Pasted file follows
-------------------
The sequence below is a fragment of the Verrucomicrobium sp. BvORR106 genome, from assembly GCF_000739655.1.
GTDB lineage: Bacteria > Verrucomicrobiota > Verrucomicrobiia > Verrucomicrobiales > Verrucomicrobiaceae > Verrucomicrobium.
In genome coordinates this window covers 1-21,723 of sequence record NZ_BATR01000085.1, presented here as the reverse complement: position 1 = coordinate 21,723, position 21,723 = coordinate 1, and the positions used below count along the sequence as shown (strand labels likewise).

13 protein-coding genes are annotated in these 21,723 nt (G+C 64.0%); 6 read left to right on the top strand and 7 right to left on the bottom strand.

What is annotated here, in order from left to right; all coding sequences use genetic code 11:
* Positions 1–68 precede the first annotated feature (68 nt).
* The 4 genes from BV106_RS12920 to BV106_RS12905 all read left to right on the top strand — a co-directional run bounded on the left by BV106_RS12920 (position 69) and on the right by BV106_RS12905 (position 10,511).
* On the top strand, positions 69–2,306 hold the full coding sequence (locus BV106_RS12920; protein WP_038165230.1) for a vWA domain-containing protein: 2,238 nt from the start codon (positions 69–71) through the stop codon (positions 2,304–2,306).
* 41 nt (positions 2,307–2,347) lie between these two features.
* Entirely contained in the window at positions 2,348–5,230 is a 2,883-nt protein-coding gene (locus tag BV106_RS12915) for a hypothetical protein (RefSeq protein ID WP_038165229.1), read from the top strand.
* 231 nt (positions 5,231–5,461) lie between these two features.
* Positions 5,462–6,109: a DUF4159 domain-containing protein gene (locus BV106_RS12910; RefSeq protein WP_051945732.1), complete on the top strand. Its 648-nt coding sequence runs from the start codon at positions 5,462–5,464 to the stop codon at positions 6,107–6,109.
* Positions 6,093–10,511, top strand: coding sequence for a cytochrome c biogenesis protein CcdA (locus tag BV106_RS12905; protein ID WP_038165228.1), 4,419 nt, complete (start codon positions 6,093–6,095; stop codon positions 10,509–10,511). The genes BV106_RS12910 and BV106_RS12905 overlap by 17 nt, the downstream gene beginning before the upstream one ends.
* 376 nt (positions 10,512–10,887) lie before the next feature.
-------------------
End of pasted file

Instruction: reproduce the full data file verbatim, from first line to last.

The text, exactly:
The sequence below is a fragment of the Verrucomicrobium sp. BvORR106 genome, from assembly GCF_000739655.1.
GTDB lineage: Bacteria > Verrucomicrobiota > Verrucomicrobiia > Verrucomicrobiales > Verrucomicrobiaceae > Verrucomicrobium.
In genome coordinates this window covers 1-21,723 of sequence record NZ_BATR01000085.1, presented here as the reverse complement: position 1 = coordinate 21,723, position 21,723 = coordinate 1, and the positions used below count along the sequence as shown (strand labels likewise).

13 protein-coding genes are annotated in these 21,723 nt (G+C 64.0%); 6 read left to right on the top strand and 7 right to left on the bottom strand.

What is annotated here, in order from left to right; all coding sequences use genetic code 11:
* Positions 1–68 precede the first annotated feature (68 nt).
* The 4 genes from BV106_RS12920 to BV106_RS12905 all read left to right on the top strand — a co-directional run bounded on the left by BV106_RS12920 (position 69) and on the right by BV106_RS12905 (position 10,511).
* On the top strand, positions 69–2,306 hold the full coding sequence (locus BV106_RS12920; protein WP_038165230.1) for a vWA domain-containing protein: 2,238 nt from the start codon (positions 69–71) through the stop codon (positions 2,304–2,306).
* 41 nt (positions 2,307–2,347) lie between these two features.
* Entirely contained in the window at positions 2,348–5,230 is a 2,883-nt protein-coding gene (locus tag BV106_RS12915) for a hypothetical protein (RefSeq protein ID WP_038165229.1), read from the top strand.
* 231 nt (positions 5,231–5,461) lie between these two features.
* Positions 5,462–6,109: a DUF4159 domain-containing protein gene (locus BV106_RS12910; RefSeq protein WP_051945732.1), complete on the top strand. Its 648-nt coding sequence runs from the start codon at positions 5,462–5,464 to the stop codon at positions 6,107–6,109.
* Positions 6,093–10,511, top strand: coding sequence for a cytochrome c biogenesis protein CcdA (locus tag BV106_RS12905; protein ID WP_038165228.1), 4,419 nt, complete (start codon positions 6,093–6,095; stop codon positions 10,509–10,511). The genes BV106_RS12910 and BV106_RS12905 overlap by 17 nt, the downstream gene beginning before the upstream one ends.
* 376 nt (positions 10,512–10,887) lie before the next feature.